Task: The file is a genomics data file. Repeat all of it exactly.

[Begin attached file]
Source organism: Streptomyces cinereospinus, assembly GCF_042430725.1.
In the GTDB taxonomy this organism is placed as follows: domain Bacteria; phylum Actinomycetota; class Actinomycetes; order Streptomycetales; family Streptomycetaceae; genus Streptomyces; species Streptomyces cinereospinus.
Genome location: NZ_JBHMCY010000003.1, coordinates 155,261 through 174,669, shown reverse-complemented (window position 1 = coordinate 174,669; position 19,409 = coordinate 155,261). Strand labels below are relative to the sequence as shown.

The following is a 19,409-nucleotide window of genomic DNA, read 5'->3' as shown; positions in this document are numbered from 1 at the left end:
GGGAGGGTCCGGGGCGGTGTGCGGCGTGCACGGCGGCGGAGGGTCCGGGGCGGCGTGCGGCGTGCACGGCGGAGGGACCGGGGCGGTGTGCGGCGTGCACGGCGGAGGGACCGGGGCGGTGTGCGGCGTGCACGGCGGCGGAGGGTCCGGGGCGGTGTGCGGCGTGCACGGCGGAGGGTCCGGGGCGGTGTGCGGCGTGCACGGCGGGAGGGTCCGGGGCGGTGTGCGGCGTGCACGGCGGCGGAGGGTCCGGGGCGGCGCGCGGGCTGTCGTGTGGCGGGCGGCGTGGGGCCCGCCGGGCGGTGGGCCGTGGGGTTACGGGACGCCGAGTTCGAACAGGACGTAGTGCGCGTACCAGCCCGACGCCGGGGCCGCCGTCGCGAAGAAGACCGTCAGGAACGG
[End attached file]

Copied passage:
Source organism: Streptomyces cinereospinus, assembly GCF_042430725.1.
In the GTDB taxonomy this organism is placed as follows: domain Bacteria; phylum Actinomycetota; class Actinomycetes; order Streptomycetales; family Streptomycetaceae; genus Streptomyces; species Streptomyces cinereospinus.
Genome location: NZ_JBHMCY010000003.1, coordinates 155,261 through 174,669, shown reverse-complemented (window position 1 = coordinate 174,669; position 19,409 = coordinate 155,261). Strand labels below are relative to the sequence as shown.

The following is a 19,409-nucleotide window of genomic DNA, read 5'->3' as shown; positions in this document are numbered from 1 at the left end:
GGGAGGGTCCGGGGCGGTGTGCGGCGTGCACGGCGGCGGAGGGTCCGGGGCGGCGTGCGGCGTGCACGGCGGAGGGACCGGGGCGGTGTGCGGCGTGCACGGCGGAGGGACCGGGGCGGTGTGCGGCGTGCACGGCGGCGGAGGGTCCGGGGCGGTGTGCGGCGTGCACGGCGGAGGGTCCGGGGCGGTGTGCGGCGTGCACGGCGGGAGGGTCCGGGGCGGTGTGCGGCGTGCACGGCGGCGGAGGGTCCGGGGCGGCGCGCGGGCTGTCGTGTGGCGGGCGGCGTGGGGCCCGCCGGGCGGTGGGCCGTGGGGTTACGGGACGCCGAGTTCGAACAGGACGTAGTGCGCGTACCAGCCCGACGCCGGGGCCGCCGTCGCGAAGAAGACCGTCAGGAACGG